A Fed funds rate dislocation

Want to see something scary?

The above chart, via Deutsche Bank strategist Jim Reid, shows how much investors are buying into the short-sharp-shock thesis. Futures are pricing in that US interest rates will peak at 3.39 per cent at the February 2023 FOMC meeting then come back by 0.7 percentage points over the following 12 months. That’s contrary to expectations that inflation will be a problem for a lot longer. As Reid says:

Current market pricing would leave spot real Fed Funds in negative territory throughout this entire hiking cycle. By the time Fed funds futures reach their 3.39% peak in February 2023, consensus inflation forecasts for Q1 2023 still have the CPI reading at 5.0%, and the consensus also puts the Fed’s preferred gauge of PCE at 3.8% that quarter.

DB have these two at a notably higher 6.9% and 5.7% respectively. Regardless of the inflation measure you use, it would imply that even when futures expect the Fed to stop hiking in nominal terms, the spot real rate is still negative.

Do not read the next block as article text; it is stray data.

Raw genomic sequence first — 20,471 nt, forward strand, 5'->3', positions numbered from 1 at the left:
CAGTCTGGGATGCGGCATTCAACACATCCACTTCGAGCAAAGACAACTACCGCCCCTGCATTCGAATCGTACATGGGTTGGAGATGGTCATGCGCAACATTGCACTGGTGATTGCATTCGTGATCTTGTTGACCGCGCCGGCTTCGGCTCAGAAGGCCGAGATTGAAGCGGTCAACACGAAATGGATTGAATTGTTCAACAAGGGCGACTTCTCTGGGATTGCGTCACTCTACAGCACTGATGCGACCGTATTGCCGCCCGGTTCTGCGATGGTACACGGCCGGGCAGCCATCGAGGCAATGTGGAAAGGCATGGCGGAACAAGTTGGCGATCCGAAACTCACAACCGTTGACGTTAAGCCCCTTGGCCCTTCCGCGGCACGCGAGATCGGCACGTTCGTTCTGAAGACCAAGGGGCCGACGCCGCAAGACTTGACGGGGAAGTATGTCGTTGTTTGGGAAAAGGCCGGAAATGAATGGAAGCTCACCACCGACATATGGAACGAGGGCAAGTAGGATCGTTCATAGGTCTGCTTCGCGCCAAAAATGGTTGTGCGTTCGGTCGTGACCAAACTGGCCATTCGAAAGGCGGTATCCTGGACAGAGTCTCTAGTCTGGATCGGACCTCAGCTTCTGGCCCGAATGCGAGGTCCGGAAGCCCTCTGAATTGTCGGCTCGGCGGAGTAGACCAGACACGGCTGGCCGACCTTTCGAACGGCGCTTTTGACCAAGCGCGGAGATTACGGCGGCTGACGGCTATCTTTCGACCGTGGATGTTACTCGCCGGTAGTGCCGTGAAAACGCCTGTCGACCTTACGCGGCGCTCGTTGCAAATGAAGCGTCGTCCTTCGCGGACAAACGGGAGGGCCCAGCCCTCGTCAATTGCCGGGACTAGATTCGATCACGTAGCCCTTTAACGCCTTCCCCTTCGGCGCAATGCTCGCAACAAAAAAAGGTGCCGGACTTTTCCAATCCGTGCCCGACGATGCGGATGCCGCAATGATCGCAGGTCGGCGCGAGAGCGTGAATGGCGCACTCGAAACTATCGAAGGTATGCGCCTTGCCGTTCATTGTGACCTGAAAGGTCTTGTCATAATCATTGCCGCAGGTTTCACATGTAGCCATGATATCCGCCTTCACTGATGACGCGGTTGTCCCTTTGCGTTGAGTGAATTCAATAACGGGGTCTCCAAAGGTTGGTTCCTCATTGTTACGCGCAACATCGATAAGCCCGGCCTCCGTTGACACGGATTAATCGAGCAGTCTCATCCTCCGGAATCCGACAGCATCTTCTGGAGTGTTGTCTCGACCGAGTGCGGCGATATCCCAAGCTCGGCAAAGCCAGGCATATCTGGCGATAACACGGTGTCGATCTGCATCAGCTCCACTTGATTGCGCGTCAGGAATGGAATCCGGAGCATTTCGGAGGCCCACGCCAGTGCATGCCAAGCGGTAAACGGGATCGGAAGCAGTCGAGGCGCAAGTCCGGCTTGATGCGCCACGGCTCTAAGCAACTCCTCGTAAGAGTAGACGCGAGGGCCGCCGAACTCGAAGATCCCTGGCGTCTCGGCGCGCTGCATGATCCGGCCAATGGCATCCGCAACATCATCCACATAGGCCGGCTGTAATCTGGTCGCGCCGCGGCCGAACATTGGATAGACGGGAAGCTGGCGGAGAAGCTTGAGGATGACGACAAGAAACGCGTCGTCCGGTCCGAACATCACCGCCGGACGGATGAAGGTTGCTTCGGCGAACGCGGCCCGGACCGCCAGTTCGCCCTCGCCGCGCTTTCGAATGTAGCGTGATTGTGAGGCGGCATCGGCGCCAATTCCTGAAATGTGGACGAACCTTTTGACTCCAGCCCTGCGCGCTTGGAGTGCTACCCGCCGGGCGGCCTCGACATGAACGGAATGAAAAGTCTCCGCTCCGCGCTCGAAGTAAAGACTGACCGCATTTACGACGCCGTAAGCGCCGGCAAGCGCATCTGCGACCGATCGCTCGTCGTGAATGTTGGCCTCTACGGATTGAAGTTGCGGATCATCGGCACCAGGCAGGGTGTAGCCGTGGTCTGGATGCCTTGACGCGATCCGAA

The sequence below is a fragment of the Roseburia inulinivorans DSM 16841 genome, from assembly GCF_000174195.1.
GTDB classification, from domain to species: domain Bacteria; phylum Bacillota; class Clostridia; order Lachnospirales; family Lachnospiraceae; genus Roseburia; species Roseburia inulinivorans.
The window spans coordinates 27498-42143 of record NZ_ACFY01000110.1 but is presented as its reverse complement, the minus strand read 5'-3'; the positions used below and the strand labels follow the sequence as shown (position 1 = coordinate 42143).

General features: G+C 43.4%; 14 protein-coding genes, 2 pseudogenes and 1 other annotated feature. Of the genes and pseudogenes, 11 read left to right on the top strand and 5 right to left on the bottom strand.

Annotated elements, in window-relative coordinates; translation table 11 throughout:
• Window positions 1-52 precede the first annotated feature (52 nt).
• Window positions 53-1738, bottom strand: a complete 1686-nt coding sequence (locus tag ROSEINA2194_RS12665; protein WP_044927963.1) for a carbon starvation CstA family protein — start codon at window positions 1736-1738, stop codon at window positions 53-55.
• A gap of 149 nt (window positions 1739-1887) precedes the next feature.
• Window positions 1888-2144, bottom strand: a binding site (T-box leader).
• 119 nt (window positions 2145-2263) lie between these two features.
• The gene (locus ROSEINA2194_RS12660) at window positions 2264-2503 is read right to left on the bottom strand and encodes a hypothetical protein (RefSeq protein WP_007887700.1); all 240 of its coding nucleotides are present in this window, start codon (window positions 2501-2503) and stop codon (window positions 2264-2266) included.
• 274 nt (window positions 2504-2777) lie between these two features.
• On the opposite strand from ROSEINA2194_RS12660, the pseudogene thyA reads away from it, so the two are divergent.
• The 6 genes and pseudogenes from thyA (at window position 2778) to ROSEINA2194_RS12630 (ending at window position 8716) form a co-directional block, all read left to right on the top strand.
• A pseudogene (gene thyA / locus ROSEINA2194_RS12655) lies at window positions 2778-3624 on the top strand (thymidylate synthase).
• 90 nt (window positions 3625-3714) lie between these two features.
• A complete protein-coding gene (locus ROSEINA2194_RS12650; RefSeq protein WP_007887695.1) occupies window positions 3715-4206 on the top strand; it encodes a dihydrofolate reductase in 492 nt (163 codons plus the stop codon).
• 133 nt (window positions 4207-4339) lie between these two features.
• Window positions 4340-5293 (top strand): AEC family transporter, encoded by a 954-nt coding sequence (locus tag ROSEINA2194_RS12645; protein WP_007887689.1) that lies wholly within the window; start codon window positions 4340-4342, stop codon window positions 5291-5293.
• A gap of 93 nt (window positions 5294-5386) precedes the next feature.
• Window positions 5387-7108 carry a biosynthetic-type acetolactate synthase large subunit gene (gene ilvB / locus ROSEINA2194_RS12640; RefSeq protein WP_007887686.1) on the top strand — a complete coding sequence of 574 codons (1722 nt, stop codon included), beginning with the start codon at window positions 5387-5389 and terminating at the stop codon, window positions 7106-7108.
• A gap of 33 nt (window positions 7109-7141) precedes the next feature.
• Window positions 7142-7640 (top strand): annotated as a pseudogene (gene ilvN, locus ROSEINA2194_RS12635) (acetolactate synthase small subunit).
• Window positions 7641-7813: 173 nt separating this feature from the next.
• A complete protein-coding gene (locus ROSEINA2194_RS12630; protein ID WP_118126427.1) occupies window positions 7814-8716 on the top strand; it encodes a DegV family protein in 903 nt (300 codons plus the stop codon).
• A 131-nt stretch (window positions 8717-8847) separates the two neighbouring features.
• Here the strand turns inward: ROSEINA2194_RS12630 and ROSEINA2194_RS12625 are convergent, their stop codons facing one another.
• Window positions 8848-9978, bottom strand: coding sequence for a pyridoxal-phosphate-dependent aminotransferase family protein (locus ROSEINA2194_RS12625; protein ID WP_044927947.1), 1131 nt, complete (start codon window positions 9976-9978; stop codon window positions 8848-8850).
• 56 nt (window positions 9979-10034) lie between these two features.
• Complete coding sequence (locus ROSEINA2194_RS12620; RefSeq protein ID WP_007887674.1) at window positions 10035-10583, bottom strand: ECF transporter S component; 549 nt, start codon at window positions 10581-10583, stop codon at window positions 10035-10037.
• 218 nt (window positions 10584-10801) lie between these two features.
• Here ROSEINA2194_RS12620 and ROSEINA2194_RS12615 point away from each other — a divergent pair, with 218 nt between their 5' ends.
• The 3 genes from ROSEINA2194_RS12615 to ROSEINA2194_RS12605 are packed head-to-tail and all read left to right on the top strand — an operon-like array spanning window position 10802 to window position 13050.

That would be very significant if realised, since in the last 70 years of hiking cycles, the Fed has never conducted a hiking cycle in which their policy rate didn’t move above the rate of inflation at some point during the hikes, ie. achieving a positive real rate.

There’s an outlier argument that inflation will cool much quicker than the consensus expects, but it relies on a US economic hard landing. As things stand, hiking investors seem to be expecting the second-highest inflation rate since WW2 to be sufficiently tamed by a cycle that’s in recent times in its dovishness. Good luck everyone.

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